At Hard Drive Recovery Associates, we receive thousands of cases each year, and while no two are exactly alike, we’ve discovered that many of our clients experience data loss for the same reasons in many cases. Here are a few of the most common types of data loss to be aware of:

Data corruption occurs as a result of the constant reading and writing of information by your hard drive. If a software error or a power failure prevents a computer from completing a data write, a file may become corrupted and unreadable as a result. This is especially common with large files such as email archives, SQL databases, and other large databases. No matter which way you slice it, it’s never a good thing.

In order to avoid data corruption, avoid shutting down programs using the Task Manager, the forced shutdown command, or in any other unusual manner. Never unplug an external hard drive or flash drive without first ensuring that your operating system is finished working with the drive.

Virus Infection – Contrary to popular belief, data loss as a result of a virus infection is a rare occurrence. However, we continue to receive several hundred devices per year with severely virus-damaged files, so it is always preferable to take precautions rather than risk data loss as a result of malicious software or spyware of some kind. Your best bet is always to maintain the most recent version of your antivirus software on your computer, and always use a firewall (even if it’s just Windows built-in firewall). It is never a good idea to open files from unknown sources, even if they are sent to you by a friend, family member, or coworker. Remember that hackers often spoof email addresses and send a terrible payload.

Accidental Deletion and User Error – It is common for a computer user to mistakenly believe that he or she has a backup of a particular file and delete it by mistake. The majority of the time, Hard Drive Recovery Group can recover deleted files very quickly; however, if someone continues to use their computer after accidentally deleting a file, the file may be overwritten, significantly decreasing the likelihood of a complete recovery. Additionally, other types of user error, such as software misuse and hard drive reformatting, can result in overwriting of data.

If you make a mistake that results in data loss, you should shut down your computer and hard drive as soon as possible to prevent data loss. Please contact our engineers and explain what happened, as well as any steps you took to recover your data if applicable. Data recovery cases involving user error are fully recoverable in more than 95 percent of cases.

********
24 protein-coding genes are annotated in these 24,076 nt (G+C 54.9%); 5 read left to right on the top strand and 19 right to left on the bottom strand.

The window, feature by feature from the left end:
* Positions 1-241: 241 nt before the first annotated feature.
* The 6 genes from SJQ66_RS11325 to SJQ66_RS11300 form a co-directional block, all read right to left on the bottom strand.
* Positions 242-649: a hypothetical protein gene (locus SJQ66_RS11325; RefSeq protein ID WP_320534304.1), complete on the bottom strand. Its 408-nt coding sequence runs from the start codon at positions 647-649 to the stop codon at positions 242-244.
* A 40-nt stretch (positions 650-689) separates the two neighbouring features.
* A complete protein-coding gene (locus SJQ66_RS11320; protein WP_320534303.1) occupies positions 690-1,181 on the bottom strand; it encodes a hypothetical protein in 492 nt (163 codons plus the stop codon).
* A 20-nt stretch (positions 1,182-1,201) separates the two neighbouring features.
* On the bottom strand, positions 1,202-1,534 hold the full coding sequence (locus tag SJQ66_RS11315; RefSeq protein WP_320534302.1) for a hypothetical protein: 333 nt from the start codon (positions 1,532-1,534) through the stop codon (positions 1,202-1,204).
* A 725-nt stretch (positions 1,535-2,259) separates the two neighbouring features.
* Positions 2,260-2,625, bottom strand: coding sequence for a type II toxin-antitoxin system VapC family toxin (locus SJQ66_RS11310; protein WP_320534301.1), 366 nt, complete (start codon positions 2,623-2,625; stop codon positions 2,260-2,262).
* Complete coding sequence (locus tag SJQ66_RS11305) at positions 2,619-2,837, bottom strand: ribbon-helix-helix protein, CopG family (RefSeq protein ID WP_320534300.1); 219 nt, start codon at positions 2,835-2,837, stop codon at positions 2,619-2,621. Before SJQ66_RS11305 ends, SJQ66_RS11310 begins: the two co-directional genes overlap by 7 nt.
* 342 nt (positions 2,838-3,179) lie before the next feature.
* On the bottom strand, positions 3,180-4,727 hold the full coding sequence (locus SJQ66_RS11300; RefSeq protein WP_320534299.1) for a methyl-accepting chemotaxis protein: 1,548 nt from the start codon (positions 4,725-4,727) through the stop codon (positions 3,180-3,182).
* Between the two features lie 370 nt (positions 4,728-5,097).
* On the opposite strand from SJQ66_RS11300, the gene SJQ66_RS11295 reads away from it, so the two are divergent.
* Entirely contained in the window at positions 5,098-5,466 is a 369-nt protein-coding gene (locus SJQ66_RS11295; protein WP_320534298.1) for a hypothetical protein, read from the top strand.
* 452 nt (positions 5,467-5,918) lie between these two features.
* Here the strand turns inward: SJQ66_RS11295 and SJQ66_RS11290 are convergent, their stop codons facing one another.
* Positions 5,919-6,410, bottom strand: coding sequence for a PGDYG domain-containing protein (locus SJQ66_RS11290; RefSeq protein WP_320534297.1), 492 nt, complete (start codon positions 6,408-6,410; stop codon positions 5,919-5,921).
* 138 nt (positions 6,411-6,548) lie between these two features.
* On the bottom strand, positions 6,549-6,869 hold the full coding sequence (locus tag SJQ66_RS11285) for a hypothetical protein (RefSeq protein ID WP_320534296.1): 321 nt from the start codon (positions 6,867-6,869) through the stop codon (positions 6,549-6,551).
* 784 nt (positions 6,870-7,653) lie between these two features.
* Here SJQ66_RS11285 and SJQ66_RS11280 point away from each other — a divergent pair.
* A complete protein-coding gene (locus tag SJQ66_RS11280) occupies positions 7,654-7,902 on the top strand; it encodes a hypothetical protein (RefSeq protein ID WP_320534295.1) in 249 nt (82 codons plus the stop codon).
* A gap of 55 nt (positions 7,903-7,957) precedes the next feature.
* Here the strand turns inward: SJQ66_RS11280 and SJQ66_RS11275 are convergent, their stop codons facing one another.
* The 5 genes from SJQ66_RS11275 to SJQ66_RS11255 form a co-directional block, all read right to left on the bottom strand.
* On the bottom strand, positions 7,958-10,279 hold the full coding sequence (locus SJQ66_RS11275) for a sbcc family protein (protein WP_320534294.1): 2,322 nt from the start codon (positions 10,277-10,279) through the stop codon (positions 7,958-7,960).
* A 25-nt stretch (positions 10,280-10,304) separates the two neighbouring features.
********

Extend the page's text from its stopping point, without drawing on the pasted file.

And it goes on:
Hard Drive FailureHard drive failure is by far the most common cause of data loss that results in permanent data loss. Through normal drive operation, it is possible for hard drive read/write heads to become physically unable to function, often resulting in contact with the magnetic material that is used to store your data. In order to recover data from a physically damaged hard drive, you’ll need to find a data recovery company that has a certified Clean room like Hard Drive Recovery Associates in Irvine, CA.

Running your computer in a room-temperature environment below 80 degrees Fahrenheit will help to keep your hard drive safe from damage. Remember that this is a sensitive device: avoid subjecting your computer to vibration or physical shock, and also ensure that there is plenty of space for ventilation at the back of the machine. Always remember that every hard drive will fail at some point, so you should always have a copy of your important data at the ready just in case. Most backup programs have some kind of scheduler, so keeping on top of your backed up data is so much easier than in the past.

RAID Server Failure

Many computer users never have to deal with this type of data loss, but RAID server failures can inflict terrible economic damage on companies that have failed to adopt a strong backup program. In many cases, RAID drive failures occur either as a result of a failed RAID rebuild or as a result of multiple server hard drives failing at the same time. No matter how you look at it, this is by far the most expensive and damaging form of data loss.

To avoid a RAID failure, it is essential that you adhere strictly to all rebuild procedures, as well as regularly back up important data to a separate, offsite storage location (which is quite easy with the wide array of cloud based backup services these days). Many businesses maintain at least three levels of backups, which should ensure that the majority of data loss incidents never have an impact on productivity.